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I realise that bitwise shifting is faster in theory than multiplication and division in AS3 (I am also interested in the answer when compiling to AIR).

For example: a << 3 vs a * 8

However I am wary that post-compilation this may not be the case, I don't know exactly how flash compiles AS3 but I have a feeling they would swap where possible expressions for their bitwise equivalents.

Is there any evidence to suggest that after being compiled a bitwise operation is faster?

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2  
Unless you think a few milliseconds as faster, there is no difference. You might as well keep your code readable and save other programmers the headache :) –  Pranav Hosangadi Nov 10 '11 at 12:06
    
@PranavHosangadi I understand this but I am developing a quad tree collision engine which divides and multiplies by powers of two many many times a second so a few milliseconds becomes a big difference over many thousands of use. It is also to be compiled for AIR to mobile devices where memory is limited. –  George Reith Nov 11 '11 at 9:18
    
hmmm... In that case, you could use the bitwise operators. Ref. Timofei's answer below, you find a diference of 12ms over 30 million iterations, so I still believe this will not make a big difference –  Pranav Hosangadi Nov 11 '11 at 9:40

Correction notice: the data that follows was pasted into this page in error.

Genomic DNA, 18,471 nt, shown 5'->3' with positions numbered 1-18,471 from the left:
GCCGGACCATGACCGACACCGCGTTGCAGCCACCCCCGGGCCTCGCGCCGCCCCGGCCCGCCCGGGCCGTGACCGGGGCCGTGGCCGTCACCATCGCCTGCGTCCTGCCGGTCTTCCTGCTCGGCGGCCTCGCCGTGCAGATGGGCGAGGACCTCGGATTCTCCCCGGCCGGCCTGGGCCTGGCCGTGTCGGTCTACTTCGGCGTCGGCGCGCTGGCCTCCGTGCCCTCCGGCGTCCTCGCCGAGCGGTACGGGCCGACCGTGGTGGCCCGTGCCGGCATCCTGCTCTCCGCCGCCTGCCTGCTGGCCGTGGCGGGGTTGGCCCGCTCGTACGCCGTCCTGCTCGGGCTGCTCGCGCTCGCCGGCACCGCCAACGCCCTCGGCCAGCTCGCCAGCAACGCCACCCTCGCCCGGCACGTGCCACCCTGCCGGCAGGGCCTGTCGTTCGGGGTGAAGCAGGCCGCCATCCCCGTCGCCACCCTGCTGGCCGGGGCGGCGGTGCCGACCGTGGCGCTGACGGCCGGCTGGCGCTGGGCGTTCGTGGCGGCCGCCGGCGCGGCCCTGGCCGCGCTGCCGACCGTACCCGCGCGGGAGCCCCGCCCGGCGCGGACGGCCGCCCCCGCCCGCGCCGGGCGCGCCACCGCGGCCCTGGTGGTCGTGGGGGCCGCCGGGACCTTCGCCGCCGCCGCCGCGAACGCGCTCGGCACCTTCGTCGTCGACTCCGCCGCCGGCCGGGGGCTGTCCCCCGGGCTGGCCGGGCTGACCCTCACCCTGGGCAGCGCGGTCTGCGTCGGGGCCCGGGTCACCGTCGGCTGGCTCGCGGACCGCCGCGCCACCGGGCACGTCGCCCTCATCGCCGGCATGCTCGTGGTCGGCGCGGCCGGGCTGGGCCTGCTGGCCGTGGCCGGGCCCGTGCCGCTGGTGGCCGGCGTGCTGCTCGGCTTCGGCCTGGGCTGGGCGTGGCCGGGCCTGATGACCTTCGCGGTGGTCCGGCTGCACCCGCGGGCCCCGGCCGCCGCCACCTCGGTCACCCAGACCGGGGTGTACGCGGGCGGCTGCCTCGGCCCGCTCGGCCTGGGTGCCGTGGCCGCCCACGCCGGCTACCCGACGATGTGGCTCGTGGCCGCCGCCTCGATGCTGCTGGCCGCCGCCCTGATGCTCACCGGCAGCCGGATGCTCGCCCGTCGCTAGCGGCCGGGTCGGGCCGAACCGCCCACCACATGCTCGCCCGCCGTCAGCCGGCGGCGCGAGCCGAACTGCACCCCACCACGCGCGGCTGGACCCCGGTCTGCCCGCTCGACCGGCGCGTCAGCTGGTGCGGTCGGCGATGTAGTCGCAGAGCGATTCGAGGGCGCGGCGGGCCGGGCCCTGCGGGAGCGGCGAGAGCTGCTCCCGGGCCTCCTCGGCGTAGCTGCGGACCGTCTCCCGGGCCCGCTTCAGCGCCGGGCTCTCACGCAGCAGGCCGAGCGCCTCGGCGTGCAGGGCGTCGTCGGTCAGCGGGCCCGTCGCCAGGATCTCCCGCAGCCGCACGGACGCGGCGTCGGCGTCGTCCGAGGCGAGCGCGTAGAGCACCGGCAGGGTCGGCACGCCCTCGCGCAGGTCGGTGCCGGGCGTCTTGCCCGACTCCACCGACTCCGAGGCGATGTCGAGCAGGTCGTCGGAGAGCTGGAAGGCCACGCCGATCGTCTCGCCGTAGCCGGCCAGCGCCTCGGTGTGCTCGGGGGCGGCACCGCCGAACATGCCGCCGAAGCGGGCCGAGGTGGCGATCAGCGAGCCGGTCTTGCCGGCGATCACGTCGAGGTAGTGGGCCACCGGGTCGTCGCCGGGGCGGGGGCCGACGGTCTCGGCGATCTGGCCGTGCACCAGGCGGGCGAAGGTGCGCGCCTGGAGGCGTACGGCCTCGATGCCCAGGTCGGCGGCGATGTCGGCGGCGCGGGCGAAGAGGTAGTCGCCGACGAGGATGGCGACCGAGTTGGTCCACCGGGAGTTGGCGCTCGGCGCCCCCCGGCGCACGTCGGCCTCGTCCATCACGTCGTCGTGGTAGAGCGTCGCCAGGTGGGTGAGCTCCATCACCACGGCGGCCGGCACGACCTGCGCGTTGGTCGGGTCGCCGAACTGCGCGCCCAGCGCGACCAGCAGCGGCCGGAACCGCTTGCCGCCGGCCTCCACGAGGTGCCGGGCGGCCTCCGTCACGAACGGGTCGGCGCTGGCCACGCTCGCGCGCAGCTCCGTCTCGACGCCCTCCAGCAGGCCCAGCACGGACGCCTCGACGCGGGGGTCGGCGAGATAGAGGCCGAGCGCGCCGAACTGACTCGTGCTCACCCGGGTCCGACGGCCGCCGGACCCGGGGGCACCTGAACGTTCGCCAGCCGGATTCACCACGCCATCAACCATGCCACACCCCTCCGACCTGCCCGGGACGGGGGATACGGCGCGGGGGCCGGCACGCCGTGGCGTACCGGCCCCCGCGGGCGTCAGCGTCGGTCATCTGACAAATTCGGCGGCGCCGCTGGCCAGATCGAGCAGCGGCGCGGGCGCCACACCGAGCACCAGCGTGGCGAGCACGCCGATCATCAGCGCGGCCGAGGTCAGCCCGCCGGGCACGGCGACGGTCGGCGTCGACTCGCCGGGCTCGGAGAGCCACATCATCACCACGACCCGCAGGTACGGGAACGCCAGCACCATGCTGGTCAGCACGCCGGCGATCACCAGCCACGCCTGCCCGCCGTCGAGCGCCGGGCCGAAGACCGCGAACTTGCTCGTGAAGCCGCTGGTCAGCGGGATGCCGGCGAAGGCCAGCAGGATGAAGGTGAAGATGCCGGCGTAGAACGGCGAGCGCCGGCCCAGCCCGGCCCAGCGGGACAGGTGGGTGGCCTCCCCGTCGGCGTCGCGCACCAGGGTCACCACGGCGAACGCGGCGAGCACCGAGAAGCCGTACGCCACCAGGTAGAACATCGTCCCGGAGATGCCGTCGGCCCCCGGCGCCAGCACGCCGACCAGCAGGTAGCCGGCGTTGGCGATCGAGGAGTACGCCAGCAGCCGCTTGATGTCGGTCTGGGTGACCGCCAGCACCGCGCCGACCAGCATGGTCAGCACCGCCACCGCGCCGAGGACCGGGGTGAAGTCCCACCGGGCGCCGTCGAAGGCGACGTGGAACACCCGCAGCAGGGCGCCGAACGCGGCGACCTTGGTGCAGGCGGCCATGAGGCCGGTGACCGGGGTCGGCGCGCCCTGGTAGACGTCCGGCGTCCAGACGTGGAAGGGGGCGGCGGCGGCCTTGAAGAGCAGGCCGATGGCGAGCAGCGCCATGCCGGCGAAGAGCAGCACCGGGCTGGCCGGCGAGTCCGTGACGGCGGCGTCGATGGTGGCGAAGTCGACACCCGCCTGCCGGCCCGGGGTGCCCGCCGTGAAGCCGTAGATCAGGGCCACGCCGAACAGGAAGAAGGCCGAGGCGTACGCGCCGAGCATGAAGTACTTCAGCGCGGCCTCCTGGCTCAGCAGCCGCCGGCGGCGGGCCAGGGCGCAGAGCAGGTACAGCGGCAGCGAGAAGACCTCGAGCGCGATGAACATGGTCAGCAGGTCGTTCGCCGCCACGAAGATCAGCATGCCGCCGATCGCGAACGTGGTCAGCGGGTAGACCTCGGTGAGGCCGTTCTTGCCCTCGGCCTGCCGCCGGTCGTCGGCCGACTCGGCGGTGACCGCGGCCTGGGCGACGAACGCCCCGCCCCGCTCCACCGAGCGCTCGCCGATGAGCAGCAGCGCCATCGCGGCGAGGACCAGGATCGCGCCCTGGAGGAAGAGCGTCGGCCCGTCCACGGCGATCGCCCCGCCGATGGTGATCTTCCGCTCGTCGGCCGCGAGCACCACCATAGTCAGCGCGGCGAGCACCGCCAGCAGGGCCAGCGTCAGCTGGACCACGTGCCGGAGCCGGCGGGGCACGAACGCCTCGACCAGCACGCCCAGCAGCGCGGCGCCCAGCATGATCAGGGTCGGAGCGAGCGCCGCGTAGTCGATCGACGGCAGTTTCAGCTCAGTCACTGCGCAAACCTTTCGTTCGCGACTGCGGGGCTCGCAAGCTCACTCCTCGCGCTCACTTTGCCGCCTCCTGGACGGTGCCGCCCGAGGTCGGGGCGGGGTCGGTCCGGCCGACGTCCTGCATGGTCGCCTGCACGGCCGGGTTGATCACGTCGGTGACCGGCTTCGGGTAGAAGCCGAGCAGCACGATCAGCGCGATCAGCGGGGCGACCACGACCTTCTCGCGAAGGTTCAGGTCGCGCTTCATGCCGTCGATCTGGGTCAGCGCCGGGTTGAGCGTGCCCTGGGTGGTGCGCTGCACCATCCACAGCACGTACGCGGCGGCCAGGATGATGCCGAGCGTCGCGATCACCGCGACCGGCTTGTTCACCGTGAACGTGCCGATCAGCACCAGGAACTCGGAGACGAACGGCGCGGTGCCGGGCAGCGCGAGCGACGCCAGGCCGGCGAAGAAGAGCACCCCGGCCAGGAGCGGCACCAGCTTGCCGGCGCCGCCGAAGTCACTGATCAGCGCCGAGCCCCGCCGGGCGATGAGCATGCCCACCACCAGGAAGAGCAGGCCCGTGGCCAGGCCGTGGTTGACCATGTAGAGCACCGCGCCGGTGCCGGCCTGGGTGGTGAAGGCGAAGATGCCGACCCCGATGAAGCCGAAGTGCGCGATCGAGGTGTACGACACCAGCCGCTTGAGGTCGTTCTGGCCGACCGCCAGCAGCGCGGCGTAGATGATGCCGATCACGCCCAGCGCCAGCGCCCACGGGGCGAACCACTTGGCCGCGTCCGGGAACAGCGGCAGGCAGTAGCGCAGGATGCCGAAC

1 Answer 1

up vote 7 down vote accepted

I've made some tests.

Test1:

var t:Number = getTimer();
for (var i:Number=0; i<30000000; i++) {
    var a:uint = Math.round(Math.random()*100);
    a *= 8;
}
var t1:Number = getTimer()-t;
trace(t1);

Output:

[trace] 8999

Test2:

var t : Number = getTimer();
for (var i:Number=0; i<30000000; i++) {
    var a:uint = Math.round(Math.random()*100);
    a <<= 3;
}
var t1:Number = getTimer()-t;
trace(t1);

Output:

[trace] 8987

Test3:

var t:Number = getTimer();
for (var i:Number=0; i<30000000; i++) {
    var a:uint = Math.round(Math.random()*100);
    a *= 13;
}
var t1:Number = getTimer()-t;
trace(t1);

Output:

[trace] 8918

So, as you see, you have no need to worry about such things, compiler will do it for you.

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2  
While I certainly agree that this will never be an issue, your test is skewed since it does things that takes several orders of magnitude longer than the thing you are testing in each iteration of the loop. This means that any benefits from using bitwise may be hidden behind noise from the other actions. –  Jonatan Hedborg Nov 10 '11 at 13:05
    
Thanks Timofei but I think the tests would be better by using a fixed variable set outside the loop before the timer and by explicitly writing the equations like so: var b = a << 3 instead of a <<= 3. –  George Reith Nov 10 '11 at 15:38

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